Cooper's egomania aside, I still found his movie less impressive than the glowing reviews led me to expect. Yes, it's well enough directed, Cooper's performance is excellent (probably Oscar-worthy), and Gaga acquits herself well. But it's no masterpiece and I seriously doubt that Gaga's performance will stand alongside Garland's or Streisand's in either film history or moviegoers' affections. She's great in the few musical moments where she is allowed to shine, but none of her musical sequences have the dramatic impact of Woman in the Moon or the With One More Look At You/Watch Closely Now finale from Streisand's movie. Nor do they come anywhere near the sublime musical heights of The Man That Got Away or the Born In A Trunk sequence from Garland's movie. I'm also inclined to think Gaga is sabotaged twice over in the film - first by the drab, make-up free, girl-next-door look she's given in the first half, then, rather more seriously, by the utterly hideous star makeover that lumbers her with an unflattering red wig that could have come from the drag bar featured early in the film. Without the make-up she's vaguely pretty if you're being generous. Post-makeover she looks like a cos-play fan at Comic Con. Even worse is the musical makeover Ally gets. Say what you like about how Streisand never meshed with the rock setting of her film, at least her musical numbers showcased her unique talent and she was thrillingly herself. Gaga, on the other hand, is required to morph into some gyrating Beyonce/J-Lo hybrid that does nothing to highlight her real and genuine talent.
And here's where I have another serious issue with Cooper's film. In all previous incarnations the heroine fights against attempts to package her as something she's not. She becomes more herself through the rise to stardom. Esther Blodgett becomes Vicki Lester, but she baulks at any extreme makeover. Esther Hoffman defiantly keeps both her name and her style. Ally, in Coopers' version, submits to both a musical and personal makeover without any real protest - and with seemingly no awareness that the physical makeover makes her look ridiculous. In the final scene she's ditched the red hair, but that's the only sign she might be standing up for herself. Ally is also more submissive generally. Jackson is already pretty far gone when they meet, so she knows he's doomed. But she goes there anyway, which makes her something of a masochist and rather more of a victim. And when she's not trying to keep Jackson in line, Ally is running around cleaning up after her widowed father. There's no mention of Ally's mother, only a passing mention of Jackson's mother, but a great deal of talk about his father, and much screen time devoted to the tortured relationship with his older brother. All in all, it's a very male film, more concerned with male characters and male relationships. Ally gets a male best friend too. And the only "women" in her life are drag queens. This movie sure doesn't pass the Bechdel test. Indeed, it offers up a classic case of female erasure. So where Streisand's film is consciously feminist, with points to make about women's place in the world and in relationships, and a determination NOT to depict Esther as a victim, Cooper downplays Ally's strength and independence in favour of a narrative about men and their problems. In fact, if it weren't for the 70s fashions you could quite easily believe that Coopers movie was made in the 70s and Streisand's was made today. To that extent Streisand's movie has a sense of social purpose that Coopers' entirely lacks.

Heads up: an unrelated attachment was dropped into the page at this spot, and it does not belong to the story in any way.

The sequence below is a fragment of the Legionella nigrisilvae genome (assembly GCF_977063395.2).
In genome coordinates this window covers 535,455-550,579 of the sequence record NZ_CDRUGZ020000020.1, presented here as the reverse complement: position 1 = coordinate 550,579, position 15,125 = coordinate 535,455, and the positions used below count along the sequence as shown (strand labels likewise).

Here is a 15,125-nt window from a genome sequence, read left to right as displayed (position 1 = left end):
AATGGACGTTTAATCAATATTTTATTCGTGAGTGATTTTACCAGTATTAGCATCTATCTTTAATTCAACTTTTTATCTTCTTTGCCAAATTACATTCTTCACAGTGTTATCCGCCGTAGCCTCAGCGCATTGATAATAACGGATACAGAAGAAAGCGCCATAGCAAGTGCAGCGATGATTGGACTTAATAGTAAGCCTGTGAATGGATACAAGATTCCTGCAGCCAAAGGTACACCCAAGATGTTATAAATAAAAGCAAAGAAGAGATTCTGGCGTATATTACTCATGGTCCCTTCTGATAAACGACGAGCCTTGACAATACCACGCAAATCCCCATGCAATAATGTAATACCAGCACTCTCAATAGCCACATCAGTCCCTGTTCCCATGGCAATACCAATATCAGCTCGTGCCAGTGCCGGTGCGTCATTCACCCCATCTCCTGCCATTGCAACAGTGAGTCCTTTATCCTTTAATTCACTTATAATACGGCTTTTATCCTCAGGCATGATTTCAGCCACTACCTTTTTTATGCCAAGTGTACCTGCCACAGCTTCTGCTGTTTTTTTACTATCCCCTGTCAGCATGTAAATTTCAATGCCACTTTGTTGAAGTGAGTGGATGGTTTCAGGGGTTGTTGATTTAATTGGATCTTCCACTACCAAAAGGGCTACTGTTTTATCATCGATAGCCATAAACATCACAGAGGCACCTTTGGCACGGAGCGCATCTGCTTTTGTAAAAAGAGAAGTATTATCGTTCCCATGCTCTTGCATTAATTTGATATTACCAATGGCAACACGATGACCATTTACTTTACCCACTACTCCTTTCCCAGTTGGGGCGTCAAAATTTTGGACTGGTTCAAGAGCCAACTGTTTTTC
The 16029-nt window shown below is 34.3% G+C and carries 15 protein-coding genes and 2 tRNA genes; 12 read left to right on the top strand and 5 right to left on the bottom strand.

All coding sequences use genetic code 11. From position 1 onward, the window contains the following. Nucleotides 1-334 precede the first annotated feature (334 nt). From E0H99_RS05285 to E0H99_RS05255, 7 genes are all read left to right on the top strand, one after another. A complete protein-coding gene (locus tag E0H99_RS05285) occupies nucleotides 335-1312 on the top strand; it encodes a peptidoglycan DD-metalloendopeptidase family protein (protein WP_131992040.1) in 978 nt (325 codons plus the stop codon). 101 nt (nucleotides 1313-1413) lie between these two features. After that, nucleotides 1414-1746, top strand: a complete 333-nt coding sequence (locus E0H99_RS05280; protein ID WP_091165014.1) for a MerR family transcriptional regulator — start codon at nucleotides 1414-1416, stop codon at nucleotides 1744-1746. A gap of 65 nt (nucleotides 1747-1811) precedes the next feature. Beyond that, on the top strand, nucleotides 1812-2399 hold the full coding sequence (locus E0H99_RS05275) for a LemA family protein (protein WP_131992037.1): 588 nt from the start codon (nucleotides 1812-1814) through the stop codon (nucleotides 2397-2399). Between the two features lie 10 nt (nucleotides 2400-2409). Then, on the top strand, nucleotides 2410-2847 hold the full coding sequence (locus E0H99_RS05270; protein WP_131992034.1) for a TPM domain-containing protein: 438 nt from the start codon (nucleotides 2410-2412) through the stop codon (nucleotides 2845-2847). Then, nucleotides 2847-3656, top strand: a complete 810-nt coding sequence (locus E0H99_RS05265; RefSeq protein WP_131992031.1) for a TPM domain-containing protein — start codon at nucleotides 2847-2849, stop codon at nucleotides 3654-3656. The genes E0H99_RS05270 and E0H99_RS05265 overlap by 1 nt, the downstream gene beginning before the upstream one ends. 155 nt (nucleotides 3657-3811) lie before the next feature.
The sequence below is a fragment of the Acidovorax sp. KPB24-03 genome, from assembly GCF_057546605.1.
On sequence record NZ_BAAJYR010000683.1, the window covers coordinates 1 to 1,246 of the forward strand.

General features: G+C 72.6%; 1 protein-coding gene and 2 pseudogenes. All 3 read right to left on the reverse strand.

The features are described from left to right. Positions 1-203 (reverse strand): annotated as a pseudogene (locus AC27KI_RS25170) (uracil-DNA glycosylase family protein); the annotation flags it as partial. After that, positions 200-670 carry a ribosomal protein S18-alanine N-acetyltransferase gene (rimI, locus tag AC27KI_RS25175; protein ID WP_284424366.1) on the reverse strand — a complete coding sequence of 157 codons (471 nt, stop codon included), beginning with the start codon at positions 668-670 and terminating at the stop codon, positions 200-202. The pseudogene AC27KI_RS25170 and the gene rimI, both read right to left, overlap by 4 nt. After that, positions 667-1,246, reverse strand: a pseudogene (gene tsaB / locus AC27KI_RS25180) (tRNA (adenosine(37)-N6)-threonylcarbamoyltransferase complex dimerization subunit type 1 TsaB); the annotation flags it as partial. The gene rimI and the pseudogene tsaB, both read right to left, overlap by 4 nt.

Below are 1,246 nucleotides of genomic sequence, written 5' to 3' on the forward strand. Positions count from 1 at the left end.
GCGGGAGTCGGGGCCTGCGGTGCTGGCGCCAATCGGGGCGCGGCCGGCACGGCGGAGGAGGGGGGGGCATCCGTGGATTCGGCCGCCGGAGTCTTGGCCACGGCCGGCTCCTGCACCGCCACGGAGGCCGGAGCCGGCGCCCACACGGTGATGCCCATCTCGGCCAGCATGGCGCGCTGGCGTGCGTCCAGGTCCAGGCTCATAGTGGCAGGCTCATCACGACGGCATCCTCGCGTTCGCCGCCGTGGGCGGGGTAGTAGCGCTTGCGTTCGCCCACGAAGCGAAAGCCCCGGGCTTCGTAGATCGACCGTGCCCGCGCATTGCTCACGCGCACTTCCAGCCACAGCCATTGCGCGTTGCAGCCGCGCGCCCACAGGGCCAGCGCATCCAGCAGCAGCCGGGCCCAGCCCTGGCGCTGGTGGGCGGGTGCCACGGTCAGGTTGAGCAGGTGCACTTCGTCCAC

In short, I'd suggest Streisand's A Star Is Born deserves to be very favourably re-assessed in the wake of Cooper's film. Yes, the Streisand film was a vanity project. But hardly more so than Cooper's. Yes, her film was flawed and compromised, and copped a lot of flak. Cooper's film is, in my view, rather more seriously flawed, yet has attracted mostly unstinting praise. It sure pays to be a man in Hollywood.